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10 - The Bight Coast - West coast of Eyre Peninsula

Published online by Cambridge University Press:  25 July 2017

Robert P. Bourman
Affiliation:
University of Wollongong
Colin V. Murray-Wallace
Affiliation:
University of Wollongong
Nick Harvey
Affiliation:
University of Adelaide
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Summary

Introduction

Extending from the Western Australian border near Wilson Bluff to Cape Carnot and Cape Wiles, south of Port Lincoln, this section of coast covers approximately 1400 km. Although it is the longest section of coastline described in this book, it has sufficient integrity to consider it a discrete unit. The west coast of Eyre Peninsula forms the eastern side of the Great Australian Bight, the general shape of which was inherited from the continental rifting and separation from Antarctica some 43 Ma ago. There is not a perfect jigsaw fit of the current Australian and Antarctic coasts, but if the edges of the continental shelves, which separate continental and oceanic crust, are used, then the fit is much better. All of the coastline is underlain by crystalline rocks (granites, gneisses, volcanic rocks and metamorphosed sediments) of the ancient and highly stable Gawler Craton (Figure 10.1).

The Bight coastline has remained tectonically stable during the Pleistocene. On Eyre Peninsula there is no spectacular sequence of Pleistocene coastal dune barriers as in the southeast of South Australia, where the land has been progressively uplifted to record successive interglacial high sea levels. The stability of the Gawler Craton, which underlies Eyre Peninsula, caused succeeding interglacial high sea levels to merge, rework and overlap with the previous ones. However, distinct Eocene shorelines in the Eucla Basin are marked by coastal barrier systems similar to the modern Murray Mouth and Coorong, forming relict strandlines, lagoons, estuaries, coastal barriers and extensive coastal sand dunes and beach ridges some 300 km inland of the modern coastline (Figure 10.2).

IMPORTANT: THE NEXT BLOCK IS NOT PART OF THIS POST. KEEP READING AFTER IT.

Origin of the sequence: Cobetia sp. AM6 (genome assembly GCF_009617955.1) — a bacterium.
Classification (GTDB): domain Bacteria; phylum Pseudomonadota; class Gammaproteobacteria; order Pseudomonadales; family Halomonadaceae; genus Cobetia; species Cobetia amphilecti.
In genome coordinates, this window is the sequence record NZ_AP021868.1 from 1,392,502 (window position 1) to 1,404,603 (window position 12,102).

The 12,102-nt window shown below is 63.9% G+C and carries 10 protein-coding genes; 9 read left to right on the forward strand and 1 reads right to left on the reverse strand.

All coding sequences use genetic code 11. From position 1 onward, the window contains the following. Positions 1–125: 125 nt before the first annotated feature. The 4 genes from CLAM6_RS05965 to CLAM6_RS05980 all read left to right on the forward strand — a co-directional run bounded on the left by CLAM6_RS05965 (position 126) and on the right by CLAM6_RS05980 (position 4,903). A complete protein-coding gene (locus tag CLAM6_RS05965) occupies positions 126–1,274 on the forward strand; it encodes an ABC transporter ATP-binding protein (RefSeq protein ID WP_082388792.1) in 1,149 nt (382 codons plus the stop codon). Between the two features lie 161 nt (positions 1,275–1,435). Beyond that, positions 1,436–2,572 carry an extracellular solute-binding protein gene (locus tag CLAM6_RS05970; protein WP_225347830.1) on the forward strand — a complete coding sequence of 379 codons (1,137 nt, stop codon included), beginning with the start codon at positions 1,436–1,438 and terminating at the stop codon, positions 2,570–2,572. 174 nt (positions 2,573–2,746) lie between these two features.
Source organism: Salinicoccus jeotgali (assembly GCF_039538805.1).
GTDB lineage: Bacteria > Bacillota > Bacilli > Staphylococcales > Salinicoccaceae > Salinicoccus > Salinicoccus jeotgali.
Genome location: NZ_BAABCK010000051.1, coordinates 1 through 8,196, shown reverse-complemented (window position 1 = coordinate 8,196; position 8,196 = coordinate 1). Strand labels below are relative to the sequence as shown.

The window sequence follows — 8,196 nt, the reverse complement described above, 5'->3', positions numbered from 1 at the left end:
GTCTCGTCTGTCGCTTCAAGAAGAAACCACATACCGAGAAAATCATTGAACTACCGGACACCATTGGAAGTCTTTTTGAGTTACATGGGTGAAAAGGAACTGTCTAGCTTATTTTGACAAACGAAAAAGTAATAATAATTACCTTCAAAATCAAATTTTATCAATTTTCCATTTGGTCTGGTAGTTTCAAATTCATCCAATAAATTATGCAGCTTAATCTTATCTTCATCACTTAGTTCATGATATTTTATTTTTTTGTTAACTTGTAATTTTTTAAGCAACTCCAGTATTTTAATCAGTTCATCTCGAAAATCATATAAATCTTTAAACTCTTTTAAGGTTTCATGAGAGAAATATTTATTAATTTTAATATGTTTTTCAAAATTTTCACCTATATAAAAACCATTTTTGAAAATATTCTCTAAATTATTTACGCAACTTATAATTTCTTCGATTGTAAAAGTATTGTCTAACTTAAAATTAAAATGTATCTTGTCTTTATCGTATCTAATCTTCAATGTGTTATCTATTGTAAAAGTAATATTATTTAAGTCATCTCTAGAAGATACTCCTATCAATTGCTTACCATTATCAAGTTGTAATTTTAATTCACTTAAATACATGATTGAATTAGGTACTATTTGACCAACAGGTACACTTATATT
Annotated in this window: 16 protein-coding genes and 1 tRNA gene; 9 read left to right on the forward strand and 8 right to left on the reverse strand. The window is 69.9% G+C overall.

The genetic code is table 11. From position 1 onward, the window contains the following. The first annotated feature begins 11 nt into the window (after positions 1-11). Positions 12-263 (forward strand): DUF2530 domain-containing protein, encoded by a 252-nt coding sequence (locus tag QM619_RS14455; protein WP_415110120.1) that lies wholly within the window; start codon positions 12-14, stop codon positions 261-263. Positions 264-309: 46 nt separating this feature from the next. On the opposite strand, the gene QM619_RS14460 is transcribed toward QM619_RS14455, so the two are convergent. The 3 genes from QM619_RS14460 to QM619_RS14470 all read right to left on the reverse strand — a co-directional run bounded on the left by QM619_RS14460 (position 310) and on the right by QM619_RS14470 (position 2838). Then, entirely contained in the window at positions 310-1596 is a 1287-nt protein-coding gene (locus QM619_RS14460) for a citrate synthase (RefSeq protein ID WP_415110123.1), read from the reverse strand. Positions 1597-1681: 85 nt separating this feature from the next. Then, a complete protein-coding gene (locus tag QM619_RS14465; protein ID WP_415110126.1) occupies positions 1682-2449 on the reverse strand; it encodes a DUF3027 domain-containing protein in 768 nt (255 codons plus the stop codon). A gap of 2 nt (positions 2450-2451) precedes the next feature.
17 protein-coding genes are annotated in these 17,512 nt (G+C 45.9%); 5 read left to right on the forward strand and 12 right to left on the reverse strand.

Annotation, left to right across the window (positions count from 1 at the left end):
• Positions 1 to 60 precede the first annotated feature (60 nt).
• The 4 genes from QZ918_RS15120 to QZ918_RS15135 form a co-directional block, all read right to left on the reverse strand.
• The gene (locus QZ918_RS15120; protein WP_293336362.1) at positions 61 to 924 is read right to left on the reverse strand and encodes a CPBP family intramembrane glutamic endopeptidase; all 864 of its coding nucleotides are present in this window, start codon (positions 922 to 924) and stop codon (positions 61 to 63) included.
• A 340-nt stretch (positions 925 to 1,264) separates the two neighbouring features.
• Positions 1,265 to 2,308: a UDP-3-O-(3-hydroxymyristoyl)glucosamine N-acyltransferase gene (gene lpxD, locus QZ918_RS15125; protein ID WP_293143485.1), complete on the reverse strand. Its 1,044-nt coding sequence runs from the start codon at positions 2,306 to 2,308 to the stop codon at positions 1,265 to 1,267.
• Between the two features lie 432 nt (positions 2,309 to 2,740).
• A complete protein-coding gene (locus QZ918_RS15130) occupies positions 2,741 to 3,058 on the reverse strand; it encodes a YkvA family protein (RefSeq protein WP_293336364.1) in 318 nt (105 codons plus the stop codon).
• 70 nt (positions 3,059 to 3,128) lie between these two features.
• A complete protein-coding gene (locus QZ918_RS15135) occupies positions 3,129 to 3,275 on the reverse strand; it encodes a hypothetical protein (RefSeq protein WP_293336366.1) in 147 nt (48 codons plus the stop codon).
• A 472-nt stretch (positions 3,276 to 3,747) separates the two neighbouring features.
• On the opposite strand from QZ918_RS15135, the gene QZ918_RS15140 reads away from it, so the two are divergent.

Ongoing stability of the coast since the Last Interglacial (132 to 118 ka) is indicated by the constant elevation of marine shells of that age along the shoreline. Marine shells including the subfossil Anadara trapezia occur at a consistent height of near 2 m APSL, so they have been little affected by land movements, as they have in other parts of the State. The presence of Anadara indicates that inner shelf waters were warmer, accentuated by an enhanced Leeuwin Current, which moves south along the western side of Australia before flowing easterly along the Great Australian Bight.

Aeolianite (dune calcarenite) blankets the landscape along the coast and well inland. Aeolianite consists of former coastal sand dunes up to 100 m high which have been lithified (that is, turned into a harder rock).

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Publisher: The University of Adelaide Press
Print publication year: 2016

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